ATLANTA — The recent "Save the Children" march in Woodstock brought hundreds of people together for the stated purpose of raising awareness about the problem of sexual exploitation of children.
Some marched with their families, many wore matching T-shirts and carried placards, but one man stood out more than the rest. First, he wore a gaiter mask covering most of his face, separating him from the mostly unmasked crowd. Second, his sign made one of the most direct references to the far-out web of conspiracy theories attributed to a cult-like phenomenon known as QAnon.
"WTF is Frazzledrip?" the sign read.
It might read like nonsense to most people, but to the initiated Frazzledrip is code for the baseless belief that a video hidden on the laptop of former Congressman Anthony Wiener shows Hillary Clinton and aide Huma Abedin ritually sacrificing a child and drinking its blood.
Georgia entered the national discussion about QAnon when conservative voters in Georgia's 14th Congressional District rejected the GOP establishment candidate and nominated Republican Marjorie Taylor Greene, an avowed QAnon supporter, to represent them in Congress.
Hard numbers are difficult to come by for a shadowy network that lurks in social media groups, but the rally was more proof that QAnon beliefs have established a foothold in some parts of Georgia, even if many of the 400 marchers were oblivious to any followers in their midst.
Other signs nodded to the QAnon conspiracy with hashtags and slogans, including (hashtag)Pizzagateisreal, a reference to a durable conspiracy theory that a pizza restaurant in Washington, D.C., has a secret basement where Washington elites traffic child sex slaves. In December 2016, a North Carolina man entered the restaurant with an AR-15 on a mission to "free" the children.
Some marchers chatted with the man carrying the coded message about Clinton and took pictures with their phones. But when he started talking to a reporter, organizers of the Woodstock march — one of a reported 200 that took place Aug. 22 across the nation and abroad — furiously dismissed him and his sign as a distraction.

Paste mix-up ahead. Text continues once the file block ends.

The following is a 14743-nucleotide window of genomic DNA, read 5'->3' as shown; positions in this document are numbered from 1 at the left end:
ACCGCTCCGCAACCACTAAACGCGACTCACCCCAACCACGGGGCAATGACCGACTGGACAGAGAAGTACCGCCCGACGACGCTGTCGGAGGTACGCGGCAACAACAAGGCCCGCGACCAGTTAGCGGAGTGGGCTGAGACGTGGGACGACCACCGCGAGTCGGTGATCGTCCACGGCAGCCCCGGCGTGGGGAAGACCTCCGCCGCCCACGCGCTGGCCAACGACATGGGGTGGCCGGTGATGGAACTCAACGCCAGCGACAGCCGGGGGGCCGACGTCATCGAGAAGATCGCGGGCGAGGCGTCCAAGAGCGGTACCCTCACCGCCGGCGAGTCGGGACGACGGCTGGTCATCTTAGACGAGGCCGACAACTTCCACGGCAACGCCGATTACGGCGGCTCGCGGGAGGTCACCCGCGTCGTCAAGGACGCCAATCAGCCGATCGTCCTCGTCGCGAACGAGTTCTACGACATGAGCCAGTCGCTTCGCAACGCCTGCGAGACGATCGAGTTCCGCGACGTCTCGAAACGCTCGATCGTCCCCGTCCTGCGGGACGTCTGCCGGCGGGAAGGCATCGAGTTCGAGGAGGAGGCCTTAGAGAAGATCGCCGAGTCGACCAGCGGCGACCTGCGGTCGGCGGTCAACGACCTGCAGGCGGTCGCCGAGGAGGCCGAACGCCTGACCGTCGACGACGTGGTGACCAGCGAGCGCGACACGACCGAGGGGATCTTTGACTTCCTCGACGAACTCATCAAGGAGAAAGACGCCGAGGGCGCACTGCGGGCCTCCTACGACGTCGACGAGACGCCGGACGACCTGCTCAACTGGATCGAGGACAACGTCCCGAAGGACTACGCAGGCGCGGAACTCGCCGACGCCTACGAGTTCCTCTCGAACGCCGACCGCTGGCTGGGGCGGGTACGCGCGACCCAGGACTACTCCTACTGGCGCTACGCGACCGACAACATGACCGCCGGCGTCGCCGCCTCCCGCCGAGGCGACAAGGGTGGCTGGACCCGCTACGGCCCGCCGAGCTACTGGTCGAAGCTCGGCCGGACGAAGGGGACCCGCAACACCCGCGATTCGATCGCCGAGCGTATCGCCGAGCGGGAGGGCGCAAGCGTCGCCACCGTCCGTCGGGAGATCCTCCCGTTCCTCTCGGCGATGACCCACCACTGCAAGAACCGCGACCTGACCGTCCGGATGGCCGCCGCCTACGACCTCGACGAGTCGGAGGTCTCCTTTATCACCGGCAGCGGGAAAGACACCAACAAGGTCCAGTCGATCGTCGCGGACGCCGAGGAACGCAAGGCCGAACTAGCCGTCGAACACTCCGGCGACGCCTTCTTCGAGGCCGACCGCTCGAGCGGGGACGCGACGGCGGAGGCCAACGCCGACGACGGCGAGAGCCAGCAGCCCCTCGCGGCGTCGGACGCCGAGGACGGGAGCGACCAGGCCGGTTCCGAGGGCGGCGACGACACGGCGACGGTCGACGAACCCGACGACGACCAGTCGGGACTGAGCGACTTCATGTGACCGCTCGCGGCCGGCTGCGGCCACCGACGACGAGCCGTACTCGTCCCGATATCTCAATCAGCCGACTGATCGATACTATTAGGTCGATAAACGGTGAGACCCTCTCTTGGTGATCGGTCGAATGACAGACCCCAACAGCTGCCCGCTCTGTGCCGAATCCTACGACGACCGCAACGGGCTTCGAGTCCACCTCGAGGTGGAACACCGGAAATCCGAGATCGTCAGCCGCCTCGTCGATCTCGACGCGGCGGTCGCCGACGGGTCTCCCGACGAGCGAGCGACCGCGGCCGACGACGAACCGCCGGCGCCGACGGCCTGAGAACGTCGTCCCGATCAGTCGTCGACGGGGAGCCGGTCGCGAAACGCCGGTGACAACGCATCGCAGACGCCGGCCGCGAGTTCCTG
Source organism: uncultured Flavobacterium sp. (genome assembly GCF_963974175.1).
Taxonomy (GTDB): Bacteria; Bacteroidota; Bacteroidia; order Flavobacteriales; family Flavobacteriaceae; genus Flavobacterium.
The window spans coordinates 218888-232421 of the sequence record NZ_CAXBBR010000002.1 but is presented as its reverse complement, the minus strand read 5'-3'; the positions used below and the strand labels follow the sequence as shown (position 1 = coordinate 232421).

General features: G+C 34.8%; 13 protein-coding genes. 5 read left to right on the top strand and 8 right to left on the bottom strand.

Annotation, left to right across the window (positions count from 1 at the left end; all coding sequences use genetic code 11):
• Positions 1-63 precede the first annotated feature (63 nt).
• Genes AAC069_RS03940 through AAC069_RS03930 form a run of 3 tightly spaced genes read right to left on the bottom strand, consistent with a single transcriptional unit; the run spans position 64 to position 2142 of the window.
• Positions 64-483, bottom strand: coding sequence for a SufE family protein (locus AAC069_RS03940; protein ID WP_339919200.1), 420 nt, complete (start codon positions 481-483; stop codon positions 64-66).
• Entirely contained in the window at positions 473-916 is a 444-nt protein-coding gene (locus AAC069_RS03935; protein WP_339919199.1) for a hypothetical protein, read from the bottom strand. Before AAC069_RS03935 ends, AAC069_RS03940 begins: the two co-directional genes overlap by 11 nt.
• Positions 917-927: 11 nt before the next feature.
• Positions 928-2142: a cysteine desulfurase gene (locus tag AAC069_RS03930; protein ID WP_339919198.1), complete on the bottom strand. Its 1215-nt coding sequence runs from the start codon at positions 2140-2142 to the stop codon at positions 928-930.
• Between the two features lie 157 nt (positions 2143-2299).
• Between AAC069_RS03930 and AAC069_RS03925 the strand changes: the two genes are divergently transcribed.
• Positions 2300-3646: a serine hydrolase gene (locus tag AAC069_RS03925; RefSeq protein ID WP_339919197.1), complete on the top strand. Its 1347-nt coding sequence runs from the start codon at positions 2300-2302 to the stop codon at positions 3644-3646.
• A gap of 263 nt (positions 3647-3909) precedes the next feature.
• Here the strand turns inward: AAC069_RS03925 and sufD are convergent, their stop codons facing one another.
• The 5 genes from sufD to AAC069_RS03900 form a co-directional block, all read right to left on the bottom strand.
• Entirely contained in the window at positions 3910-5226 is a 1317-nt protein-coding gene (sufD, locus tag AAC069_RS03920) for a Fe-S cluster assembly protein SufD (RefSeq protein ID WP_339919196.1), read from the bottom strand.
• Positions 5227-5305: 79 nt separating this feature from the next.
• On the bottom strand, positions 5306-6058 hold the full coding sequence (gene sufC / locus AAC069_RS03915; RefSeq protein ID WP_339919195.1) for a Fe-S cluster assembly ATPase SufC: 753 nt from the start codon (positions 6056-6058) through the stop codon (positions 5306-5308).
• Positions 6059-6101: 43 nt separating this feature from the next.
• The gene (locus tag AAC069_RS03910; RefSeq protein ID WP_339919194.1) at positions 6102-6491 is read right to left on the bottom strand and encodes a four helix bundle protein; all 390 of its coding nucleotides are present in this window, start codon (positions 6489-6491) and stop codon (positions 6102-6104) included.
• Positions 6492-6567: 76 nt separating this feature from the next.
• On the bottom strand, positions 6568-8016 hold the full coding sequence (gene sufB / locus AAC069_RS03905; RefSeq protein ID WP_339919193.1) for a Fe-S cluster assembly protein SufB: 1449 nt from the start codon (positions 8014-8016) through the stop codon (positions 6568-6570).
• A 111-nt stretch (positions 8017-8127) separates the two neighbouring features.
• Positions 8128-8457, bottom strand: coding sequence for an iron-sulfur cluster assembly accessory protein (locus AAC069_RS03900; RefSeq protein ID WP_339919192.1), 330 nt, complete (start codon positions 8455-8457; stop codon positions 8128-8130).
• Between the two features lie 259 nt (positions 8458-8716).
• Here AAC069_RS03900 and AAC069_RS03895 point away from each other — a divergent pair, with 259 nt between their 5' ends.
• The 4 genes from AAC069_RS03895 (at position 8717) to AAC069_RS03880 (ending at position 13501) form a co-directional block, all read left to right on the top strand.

"I see what the media is doing. They are saying all of these groups are Q groups and spreading conspiracy theories," said Stephanie Grohe, an Alpharetta resident and administrator of the Facebook group Standing With The Children Georgia. "This is not about Q."
QAnon's surge in growth is a byproduct of the COVID-19 pandemic, which allowed the conspiracy community to reach new recruits, according to Alex Newhouse, a researcher at Middlebury College's Center on Terrorism, Extremism and Counterterrorism.
"The best success has been coming out in really strong opposition to mask-wearing policies, lockdown policies and leaning really hard on [anti-vaccine] conspiracies," he said. "A whole lot of new people were radicalized."
QAnon reached into this climate of fear with its message of endangered children, but softened its approach to infiltrate legitimate anti-sex trafficking sentiment online.
"They intentionally wanted to sand down the edges of the movement and make it more palatable to the mainstream," he said.
An area like the northern Atlanta suburbs — largely white, conservative and evangelical — fits perfectly with the existing QAnon community, he said. And he sees no reason to believe this period of growth is over.
"I think we are going to see a certain extent of infiltration in Congress and definitely into state legislatures," he said.
'Security threat in the making'
In an era of grievance-fueled populism, QAnon is populism on steroids.
QAnon's web of theories is dense and far-reaching, from pandemic hoax conspiracies to baseless claims about the Sandy Hook Elementary School mass shooting. But its core belief is that a group of Washington and Hollywood elites, ranging from Barack Obama to actor Tom Hanks and billionaire Bill Gates, are part of a Satanic cult of global leaders who kidnap children to sexually abuse and torture them and drink their blood.
Adherents wait for and decipher cryptic clues left on internet image boards by "Q," an unknown entity who they believe is a government insider working against the cabal. President Donald Trump lives in the center of this wide-ranging conspiracy, a heroic figure fighting the "deep state" and preparing to bring the cannibalistic pedophilia ring down in what some QAnon believers call "the Storm."